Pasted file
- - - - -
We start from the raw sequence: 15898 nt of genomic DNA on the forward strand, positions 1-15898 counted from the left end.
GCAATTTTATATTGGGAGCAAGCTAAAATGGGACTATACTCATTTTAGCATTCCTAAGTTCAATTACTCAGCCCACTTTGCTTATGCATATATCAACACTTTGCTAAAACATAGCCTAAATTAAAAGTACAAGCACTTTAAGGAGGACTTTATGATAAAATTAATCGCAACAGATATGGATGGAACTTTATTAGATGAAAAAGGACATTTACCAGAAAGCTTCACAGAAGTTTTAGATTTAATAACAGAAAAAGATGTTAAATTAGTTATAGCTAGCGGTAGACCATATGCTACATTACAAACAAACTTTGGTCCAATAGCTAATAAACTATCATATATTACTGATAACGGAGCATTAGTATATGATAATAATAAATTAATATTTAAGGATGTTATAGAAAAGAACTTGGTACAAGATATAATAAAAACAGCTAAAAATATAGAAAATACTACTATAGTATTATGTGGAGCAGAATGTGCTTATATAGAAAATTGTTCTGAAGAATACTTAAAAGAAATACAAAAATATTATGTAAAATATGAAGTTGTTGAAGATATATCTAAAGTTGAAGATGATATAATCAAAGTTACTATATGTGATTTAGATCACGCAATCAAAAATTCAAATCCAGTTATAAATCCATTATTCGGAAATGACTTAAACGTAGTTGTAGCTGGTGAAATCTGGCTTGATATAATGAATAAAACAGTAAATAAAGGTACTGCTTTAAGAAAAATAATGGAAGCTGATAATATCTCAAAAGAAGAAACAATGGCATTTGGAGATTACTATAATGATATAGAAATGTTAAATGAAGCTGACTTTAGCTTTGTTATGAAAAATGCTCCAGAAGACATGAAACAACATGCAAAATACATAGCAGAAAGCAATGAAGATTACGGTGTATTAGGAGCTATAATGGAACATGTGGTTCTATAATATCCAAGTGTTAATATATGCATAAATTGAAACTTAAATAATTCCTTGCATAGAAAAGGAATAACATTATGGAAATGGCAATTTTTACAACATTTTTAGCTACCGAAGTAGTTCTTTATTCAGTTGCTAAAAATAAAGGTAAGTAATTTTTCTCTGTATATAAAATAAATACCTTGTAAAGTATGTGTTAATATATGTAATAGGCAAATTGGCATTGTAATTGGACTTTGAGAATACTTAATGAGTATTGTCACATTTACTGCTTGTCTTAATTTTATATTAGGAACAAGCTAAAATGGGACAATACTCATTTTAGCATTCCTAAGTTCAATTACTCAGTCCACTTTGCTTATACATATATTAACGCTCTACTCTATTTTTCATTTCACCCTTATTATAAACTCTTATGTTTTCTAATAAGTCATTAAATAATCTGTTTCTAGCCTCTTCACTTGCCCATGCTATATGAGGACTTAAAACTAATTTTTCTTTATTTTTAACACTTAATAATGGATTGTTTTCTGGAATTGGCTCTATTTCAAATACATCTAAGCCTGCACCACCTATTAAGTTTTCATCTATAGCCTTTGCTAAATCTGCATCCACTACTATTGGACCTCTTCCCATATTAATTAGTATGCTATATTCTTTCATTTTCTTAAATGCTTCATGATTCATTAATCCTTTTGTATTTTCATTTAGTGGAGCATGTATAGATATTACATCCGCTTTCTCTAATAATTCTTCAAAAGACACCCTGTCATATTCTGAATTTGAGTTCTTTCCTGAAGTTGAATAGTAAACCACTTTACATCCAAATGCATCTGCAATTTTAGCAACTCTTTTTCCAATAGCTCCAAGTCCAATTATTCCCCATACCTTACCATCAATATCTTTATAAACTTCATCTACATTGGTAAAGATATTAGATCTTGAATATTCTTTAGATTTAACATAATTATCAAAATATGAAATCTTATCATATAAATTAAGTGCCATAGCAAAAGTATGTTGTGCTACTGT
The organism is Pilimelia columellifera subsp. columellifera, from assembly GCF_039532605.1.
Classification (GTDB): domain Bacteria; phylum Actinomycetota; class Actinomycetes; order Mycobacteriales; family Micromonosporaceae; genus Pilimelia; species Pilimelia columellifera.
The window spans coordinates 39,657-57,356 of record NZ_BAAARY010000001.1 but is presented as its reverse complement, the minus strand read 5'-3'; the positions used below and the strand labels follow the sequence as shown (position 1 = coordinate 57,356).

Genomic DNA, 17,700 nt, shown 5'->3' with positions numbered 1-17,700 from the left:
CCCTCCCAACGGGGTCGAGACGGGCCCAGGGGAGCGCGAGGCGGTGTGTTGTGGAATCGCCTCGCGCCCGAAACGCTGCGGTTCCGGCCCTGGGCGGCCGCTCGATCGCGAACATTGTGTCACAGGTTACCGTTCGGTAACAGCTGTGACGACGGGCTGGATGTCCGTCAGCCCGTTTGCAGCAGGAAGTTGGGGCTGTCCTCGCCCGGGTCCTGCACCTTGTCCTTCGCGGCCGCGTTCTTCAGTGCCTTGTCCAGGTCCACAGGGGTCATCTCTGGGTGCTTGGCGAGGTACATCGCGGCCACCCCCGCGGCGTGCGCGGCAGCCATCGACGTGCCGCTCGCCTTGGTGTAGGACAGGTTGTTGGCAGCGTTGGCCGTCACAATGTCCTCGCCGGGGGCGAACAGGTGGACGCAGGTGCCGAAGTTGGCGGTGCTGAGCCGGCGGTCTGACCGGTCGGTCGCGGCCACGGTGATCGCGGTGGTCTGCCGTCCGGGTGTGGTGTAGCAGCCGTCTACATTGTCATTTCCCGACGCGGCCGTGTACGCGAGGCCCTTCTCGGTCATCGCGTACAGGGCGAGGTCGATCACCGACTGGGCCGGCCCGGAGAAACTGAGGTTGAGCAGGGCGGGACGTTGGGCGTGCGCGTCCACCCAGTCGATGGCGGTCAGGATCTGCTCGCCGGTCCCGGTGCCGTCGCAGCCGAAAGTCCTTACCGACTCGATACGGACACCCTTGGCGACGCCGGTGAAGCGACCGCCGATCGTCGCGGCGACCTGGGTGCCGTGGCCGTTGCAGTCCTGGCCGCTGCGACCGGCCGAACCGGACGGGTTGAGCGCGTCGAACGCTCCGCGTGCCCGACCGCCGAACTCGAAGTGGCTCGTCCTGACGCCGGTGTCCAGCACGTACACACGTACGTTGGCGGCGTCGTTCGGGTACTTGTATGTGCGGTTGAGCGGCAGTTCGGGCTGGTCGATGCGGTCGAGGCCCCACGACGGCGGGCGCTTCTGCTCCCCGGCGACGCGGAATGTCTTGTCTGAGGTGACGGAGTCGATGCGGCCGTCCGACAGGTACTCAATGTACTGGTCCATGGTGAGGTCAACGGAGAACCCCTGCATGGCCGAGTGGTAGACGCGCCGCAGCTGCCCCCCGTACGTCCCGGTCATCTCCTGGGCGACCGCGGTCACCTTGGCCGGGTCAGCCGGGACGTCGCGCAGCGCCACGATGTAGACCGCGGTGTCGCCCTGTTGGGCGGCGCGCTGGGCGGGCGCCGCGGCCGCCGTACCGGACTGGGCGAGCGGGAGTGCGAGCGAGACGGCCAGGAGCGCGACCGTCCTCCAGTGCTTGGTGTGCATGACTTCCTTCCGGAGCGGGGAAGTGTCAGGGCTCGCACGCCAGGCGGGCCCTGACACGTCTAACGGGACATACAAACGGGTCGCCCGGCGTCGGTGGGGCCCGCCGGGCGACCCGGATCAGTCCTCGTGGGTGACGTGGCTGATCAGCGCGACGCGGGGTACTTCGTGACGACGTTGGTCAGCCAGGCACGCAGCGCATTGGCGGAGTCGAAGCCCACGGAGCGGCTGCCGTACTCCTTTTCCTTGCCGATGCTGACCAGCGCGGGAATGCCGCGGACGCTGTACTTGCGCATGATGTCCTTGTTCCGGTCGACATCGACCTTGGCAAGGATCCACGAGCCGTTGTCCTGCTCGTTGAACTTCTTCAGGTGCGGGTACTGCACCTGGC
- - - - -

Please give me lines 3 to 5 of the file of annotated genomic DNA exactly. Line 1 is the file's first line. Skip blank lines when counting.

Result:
The organism is Pilimelia columellifera subsp. columellifera, from assembly GCF_039532605.1.
Classification (GTDB): domain Bacteria; phylum Actinomycetota; class Actinomycetes; order Mycobacteriales; family Micromonosporaceae; genus Pilimelia; species Pilimelia columellifera.
The window spans coordinates 39,657-57,356 of record NZ_BAAARY010000001.1 but is presented as its reverse complement, the minus strand read 5'-3'; the positions used below and the strand labels follow the sequence as shown (position 1 = coordinate 57,356).